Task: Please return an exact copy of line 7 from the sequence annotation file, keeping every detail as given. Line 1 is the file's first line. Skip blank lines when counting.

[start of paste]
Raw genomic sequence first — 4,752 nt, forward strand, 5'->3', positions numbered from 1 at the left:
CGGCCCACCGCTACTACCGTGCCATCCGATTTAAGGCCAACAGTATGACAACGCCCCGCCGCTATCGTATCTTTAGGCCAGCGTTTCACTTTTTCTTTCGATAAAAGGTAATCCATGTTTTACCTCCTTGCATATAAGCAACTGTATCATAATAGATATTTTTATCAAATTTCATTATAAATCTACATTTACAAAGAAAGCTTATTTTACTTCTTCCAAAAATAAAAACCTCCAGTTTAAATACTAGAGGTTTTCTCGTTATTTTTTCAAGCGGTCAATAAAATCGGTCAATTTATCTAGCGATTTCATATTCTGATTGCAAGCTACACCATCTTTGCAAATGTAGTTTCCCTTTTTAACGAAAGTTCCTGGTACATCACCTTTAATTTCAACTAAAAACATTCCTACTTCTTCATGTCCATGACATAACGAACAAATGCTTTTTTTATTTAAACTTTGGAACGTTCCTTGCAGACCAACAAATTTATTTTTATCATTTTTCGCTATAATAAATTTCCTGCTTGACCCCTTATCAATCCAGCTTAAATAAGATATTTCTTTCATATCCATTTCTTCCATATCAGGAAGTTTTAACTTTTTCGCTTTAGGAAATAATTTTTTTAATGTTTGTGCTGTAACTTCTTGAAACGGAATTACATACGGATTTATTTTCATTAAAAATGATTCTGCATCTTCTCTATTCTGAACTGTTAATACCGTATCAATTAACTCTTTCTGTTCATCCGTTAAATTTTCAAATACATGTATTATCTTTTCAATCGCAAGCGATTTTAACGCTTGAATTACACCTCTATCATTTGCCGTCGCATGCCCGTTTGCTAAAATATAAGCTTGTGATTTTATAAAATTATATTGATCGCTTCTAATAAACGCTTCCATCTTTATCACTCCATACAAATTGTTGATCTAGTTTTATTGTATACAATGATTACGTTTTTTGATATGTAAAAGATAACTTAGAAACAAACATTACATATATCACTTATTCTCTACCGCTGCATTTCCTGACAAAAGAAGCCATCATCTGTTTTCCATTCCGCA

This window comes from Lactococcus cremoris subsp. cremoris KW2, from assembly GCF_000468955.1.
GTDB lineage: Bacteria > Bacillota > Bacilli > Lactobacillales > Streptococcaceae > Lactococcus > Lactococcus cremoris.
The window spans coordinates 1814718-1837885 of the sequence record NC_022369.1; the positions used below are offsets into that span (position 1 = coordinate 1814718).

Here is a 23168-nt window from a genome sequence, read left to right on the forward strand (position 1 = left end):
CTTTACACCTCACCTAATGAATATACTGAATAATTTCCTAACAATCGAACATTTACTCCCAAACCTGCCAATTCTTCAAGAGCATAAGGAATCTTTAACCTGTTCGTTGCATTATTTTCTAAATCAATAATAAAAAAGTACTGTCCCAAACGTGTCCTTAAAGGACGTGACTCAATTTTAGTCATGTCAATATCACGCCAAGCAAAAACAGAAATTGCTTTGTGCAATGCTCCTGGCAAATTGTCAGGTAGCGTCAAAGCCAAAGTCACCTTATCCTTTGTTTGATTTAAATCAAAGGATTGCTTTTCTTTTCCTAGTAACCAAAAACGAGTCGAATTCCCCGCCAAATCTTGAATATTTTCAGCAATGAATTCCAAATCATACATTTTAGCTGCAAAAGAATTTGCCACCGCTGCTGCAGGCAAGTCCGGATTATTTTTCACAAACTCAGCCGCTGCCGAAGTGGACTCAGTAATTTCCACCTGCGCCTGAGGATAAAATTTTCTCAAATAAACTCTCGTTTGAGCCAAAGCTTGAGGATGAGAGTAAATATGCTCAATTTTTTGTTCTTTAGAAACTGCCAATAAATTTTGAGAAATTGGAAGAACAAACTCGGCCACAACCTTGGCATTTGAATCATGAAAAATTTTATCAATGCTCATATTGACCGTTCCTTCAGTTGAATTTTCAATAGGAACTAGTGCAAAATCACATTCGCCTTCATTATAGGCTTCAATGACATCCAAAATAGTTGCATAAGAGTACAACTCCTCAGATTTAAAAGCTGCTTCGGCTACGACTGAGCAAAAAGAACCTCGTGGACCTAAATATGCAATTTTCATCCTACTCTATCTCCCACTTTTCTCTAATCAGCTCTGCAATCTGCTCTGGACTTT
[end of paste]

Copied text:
CTTTACACCTCACCTAATGAATATACTGAATAATTTCCTAACAATCGAACATTTACTCCCAAACCTGCCAATTCTTCAAGAGCATAAGGAATCTTTAACCTGTTCGTTGCATTATTTTCTAAATCAATAATAAAAAAGTACTGTCCCAAACGTGTCCTTAAAGGACGTGACTCAATTTTAGTCATGTCAATATCACGCCAAGCAAAAACAGAAATTGCTTTGTGCAATGCTCCTGGCAAATTGTCAGGTAGCGTCAAAGCCAAAGTCACCTTATCCTTTGTTTGATTTAAATCAAAGGATTGCTTTTCTTTTCCTAGTAACCAAAAACGAGTCGAATTCCCCGCCAAATCTTGAATATTTTCAGCAATGAATTCCAAATCATACATTTTAGCTGCAAAAGAATTTGCCACCGCTGCTGCAGGCAAGTCCGGATTATTTTTCACAAACTCAGCCGCTGCCGAAGTGGACTCAGTAATTTCCACCTGCGCCTGAGGATAAAATTTTCTCAAATAAACTCTCGTTTGAGCCAAAGCTTGAGGATGAGAGTAAATATGCTCAATTTTTTGTTCTTTAGAAACTGCCAATAAATTTTGAGAAATTGGAAGAACAAACTCGGCCACAACCTTGGCATTTGAATCATGAAAAATTTTATCAATGCTCATATTGACCGTTCCTTCAGTTGAATTTTCAATAGGAACTAGTGCAAAATCACATTCGCCTTCATTATAGGCTTCAATGACATCCAAAATAGTTGCATAAGAGTACAACTCCTCAGATTTAAAAGCTGCTTCGGCTACGACTGAGCAAAAAGAACCTCGTGGACCTAAATATGCAATTTTCATCCTACTCTATCTCCCACTTTTCTCTAATCAGCTCTGCAATCTGCTCTGGACTTT